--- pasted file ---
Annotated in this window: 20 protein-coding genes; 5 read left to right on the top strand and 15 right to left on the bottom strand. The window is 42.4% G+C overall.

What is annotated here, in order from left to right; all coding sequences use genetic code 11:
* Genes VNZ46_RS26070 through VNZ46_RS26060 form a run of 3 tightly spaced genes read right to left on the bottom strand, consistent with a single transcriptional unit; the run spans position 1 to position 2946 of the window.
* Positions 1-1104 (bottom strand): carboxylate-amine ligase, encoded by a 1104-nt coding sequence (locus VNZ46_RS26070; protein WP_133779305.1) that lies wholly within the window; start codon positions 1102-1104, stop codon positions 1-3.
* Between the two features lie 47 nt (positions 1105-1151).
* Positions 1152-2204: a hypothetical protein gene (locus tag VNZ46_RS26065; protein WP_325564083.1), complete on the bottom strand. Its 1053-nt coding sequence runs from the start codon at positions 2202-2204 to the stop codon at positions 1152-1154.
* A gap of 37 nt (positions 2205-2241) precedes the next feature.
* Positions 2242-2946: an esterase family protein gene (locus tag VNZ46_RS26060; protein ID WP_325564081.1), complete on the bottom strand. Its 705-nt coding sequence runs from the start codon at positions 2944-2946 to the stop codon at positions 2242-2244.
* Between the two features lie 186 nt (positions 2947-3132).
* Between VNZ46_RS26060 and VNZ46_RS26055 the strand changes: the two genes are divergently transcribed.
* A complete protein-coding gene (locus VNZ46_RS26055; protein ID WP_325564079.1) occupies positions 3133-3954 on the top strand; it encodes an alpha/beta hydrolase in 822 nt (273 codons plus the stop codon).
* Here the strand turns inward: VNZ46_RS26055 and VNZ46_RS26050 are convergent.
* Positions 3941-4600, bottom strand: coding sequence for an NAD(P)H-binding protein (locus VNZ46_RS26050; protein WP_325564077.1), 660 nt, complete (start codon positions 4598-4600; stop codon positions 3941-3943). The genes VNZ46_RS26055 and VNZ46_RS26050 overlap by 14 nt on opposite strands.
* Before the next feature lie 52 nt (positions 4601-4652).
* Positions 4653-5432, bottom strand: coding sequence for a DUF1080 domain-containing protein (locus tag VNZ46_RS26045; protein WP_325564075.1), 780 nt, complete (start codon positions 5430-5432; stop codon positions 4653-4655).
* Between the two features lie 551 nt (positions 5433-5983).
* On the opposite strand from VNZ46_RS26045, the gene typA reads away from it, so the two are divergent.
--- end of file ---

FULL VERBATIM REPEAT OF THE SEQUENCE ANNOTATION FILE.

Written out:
Annotated in this window: 20 protein-coding genes; 5 read left to right on the top strand and 15 right to left on the bottom strand. The window is 42.4% G+C overall.

What is annotated here, in order from left to right; all coding sequences use genetic code 11:
* Genes VNZ46_RS26070 through VNZ46_RS26060 form a run of 3 tightly spaced genes read right to left on the bottom strand, consistent with a single transcriptional unit; the run spans position 1 to position 2946 of the window.
* Positions 1-1104 (bottom strand): carboxylate-amine ligase, encoded by a 1104-nt coding sequence (locus VNZ46_RS26070; protein WP_133779305.1) that lies wholly within the window; start codon positions 1102-1104, stop codon positions 1-3.
* Between the two features lie 47 nt (positions 1105-1151).
* Positions 1152-2204: a hypothetical protein gene (locus tag VNZ46_RS26065; protein WP_325564083.1), complete on the bottom strand. Its 1053-nt coding sequence runs from the start codon at positions 2202-2204 to the stop codon at positions 1152-1154.
* A gap of 37 nt (positions 2205-2241) precedes the next feature.
* Positions 2242-2946: an esterase family protein gene (locus tag VNZ46_RS26060; protein ID WP_325564081.1), complete on the bottom strand. Its 705-nt coding sequence runs from the start codon at positions 2944-2946 to the stop codon at positions 2242-2244.
* Between the two features lie 186 nt (positions 2947-3132).
* Between VNZ46_RS26060 and VNZ46_RS26055 the strand changes: the two genes are divergently transcribed.
* A complete protein-coding gene (locus VNZ46_RS26055; protein ID WP_325564079.1) occupies positions 3133-3954 on the top strand; it encodes an alpha/beta hydrolase in 822 nt (273 codons plus the stop codon).
* Here the strand turns inward: VNZ46_RS26055 and VNZ46_RS26050 are convergent.
* Positions 3941-4600, bottom strand: coding sequence for an NAD(P)H-binding protein (locus VNZ46_RS26050; protein WP_325564077.1), 660 nt, complete (start codon positions 4598-4600; stop codon positions 3941-3943). The genes VNZ46_RS26055 and VNZ46_RS26050 overlap by 14 nt on opposite strands.
* Before the next feature lie 52 nt (positions 4601-4652).
* Positions 4653-5432, bottom strand: coding sequence for a DUF1080 domain-containing protein (locus tag VNZ46_RS26045; protein WP_325564075.1), 780 nt, complete (start codon positions 5430-5432; stop codon positions 4653-4655).
* Between the two features lie 551 nt (positions 5433-5983).
* On the opposite strand from VNZ46_RS26045, the gene typA reads away from it, so the two are divergent.